Sin­gle Jew­ish Male Seek­ing Soul Mate

By – May 15, 2015

Ques­tions, ques­tions, and more ques­tions spring from Let­ty Cot­tin Pogrebin’s newest nov­el. What kind of Jew are you? What deter­mines your iden­ti­ty? What promis­es must be kept? Can love always pre­vail? Sin­gle Jew­ish Male Seek­ing Soul Mate is beau­ti­ful­ly writ­ten and rife with art­ful and mem­o­rable phras­ing, engag­ing humor, wit, pathos, and truth­ful char­ac­ters. It pas­sion­ate­ly explores the themes of Jew­ish sur­vival, black-Jew­ish rela­tions, fem­i­nism, par­ent­hood, guilt, and love.

Zach Levy grows up in the Bronx of the 1950s. His child­hood is marred by a silent, pre­oc­cu­pied, and dis­tant moth­er. She is a shell of a sur­vivor who lost her first young son in the Holo­caust. His out­go­ing father, who fought with the par­ti­sans, is Zach’s role mod­el as he tries to make amends and excus­es for his inat­ten­tive moth­er. He schools Zach in stand­ing up for him­self and the down­trod­den, and sur­rounds him with his close cir­cle of sur­vivor friends from the schvitz who have found new and indus­tri­ous lives in Amer­i­ca. Although they were esteemed doc­tors in Poland, Riv­ka Levy now gives piano lessons and Nathan Levy works as a hat­ter. Zach excels in school and is the rabbi’s star pupil at Hebrew school. His par­ents have eschewed Judaism as a reli­gion, but insist on liv­ing as cul­tur­al Jews and fight­ing for Jew­ish survival.

After Zach’s bar mitz­vah, he becomes obsessed with his Jew­ish iden­ti­ty. He refus­es to sing Christ­mas songs in school and con­stant­ly begs his par­ents for any details of his dead broth­er and the unmen­tion­able war years. Is it any won­der that he becomes a suc­cess­ful attor­ney for the ACLU and takes on con­tro­ver­sial Jew­ish, black, and fem­i­nist clients in the 1970s?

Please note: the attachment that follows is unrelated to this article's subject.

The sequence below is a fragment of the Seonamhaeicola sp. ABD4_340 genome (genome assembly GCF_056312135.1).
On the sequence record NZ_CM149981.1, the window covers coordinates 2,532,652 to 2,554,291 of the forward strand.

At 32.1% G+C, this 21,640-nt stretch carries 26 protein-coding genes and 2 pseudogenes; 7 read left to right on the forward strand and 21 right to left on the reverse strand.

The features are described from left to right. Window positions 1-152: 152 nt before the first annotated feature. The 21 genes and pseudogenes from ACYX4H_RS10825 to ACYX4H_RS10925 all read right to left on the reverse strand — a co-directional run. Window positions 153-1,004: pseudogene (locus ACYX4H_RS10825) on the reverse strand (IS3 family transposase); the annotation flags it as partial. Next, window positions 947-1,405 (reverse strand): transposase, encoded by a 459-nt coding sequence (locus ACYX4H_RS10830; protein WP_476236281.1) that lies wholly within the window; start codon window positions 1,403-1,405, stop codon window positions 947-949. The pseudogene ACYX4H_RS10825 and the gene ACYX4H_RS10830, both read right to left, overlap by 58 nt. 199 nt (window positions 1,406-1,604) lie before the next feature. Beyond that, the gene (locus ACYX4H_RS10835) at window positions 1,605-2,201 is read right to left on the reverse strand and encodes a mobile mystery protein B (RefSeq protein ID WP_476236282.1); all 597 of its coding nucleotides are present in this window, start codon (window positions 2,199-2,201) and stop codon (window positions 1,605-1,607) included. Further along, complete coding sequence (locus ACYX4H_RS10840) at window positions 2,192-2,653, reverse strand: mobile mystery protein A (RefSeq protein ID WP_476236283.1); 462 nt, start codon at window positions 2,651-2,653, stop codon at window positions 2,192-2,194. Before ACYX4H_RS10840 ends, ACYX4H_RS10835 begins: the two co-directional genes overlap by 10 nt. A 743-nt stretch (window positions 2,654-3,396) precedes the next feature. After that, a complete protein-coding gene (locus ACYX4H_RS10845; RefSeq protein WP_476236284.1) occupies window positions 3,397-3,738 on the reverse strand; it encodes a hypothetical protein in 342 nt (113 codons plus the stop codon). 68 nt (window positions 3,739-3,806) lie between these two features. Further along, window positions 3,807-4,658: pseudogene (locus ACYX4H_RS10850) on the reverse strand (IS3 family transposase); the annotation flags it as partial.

Zach also makes solemn promis­es and con­ces­sions to Riv­ka on her deathbed. Chief among them is that he must mar­ry a Jew­ish girl, his besh­ert, and ensure Jew­ish con­ti­nu­ity. Zach mar­ries the Jew­ish girl and has a child, but his con­ven­tion­al life will soon fall apart. He maneu­vers his way through many rela­tion­ships until he meets Cleo Scott, a black radio host with a strong Chris­t­ian back­ground. As their rela­tion­ship devel­ops, Zach must fig­ure out who he is and what choic­es he must make while he strug­gles to keep his rev­er­ence for Jew­ish tra­di­tion alive. Zach’s con­stant ques­tion­ing and dilem­mas lead him to friends, cowork­ers, and his boy­hood rab­bi for advice, insight, and com­fort as he makes weighty decisions.

The back­ground infor­ma­tion and argu­ments pre­sent­ed by dif­fer­ent char­ac­ters may some­times seem didac­tic or heavy- hand­ed, but the read­er is being edu­cat­ed in the social, his­tor­i­cal, and polit­i­cal com­men­tary of the times.

Reni­ta Last is a mem­ber of the Nas­sau Region of Hadassah’s Exec­u­tive Board. She has coor­di­nat­ed the Film Forum Series for the Region and served as Pro­gram­ming and Health Coor­di­na­tors and as a mem­ber of the Advo­ca­cy Committee.

She has vol­un­teered as a docent at the Holo­caust Memo­r­i­al and Tol­er­ance Cen­ter of Nas­sau Coun­ty teach­ing the all- impor­tant lessons of the Holo­caust and tol­er­ance. A retired teacher of the Gift­ed and Tal­ent­ed, she loves par­tic­i­pat­ing in book clubs and writ­ing projects.

Discussion Questions

Cour­tesy of Let­ty Cot­tin Pogrebin

  • What do we mean when we say we care about Jew­ish con­ti­nu­ity? What do we want to con­tin­ue and how do we pro­pose doing it if we can’t even agree amongst our­selves about Who Is A Jew”?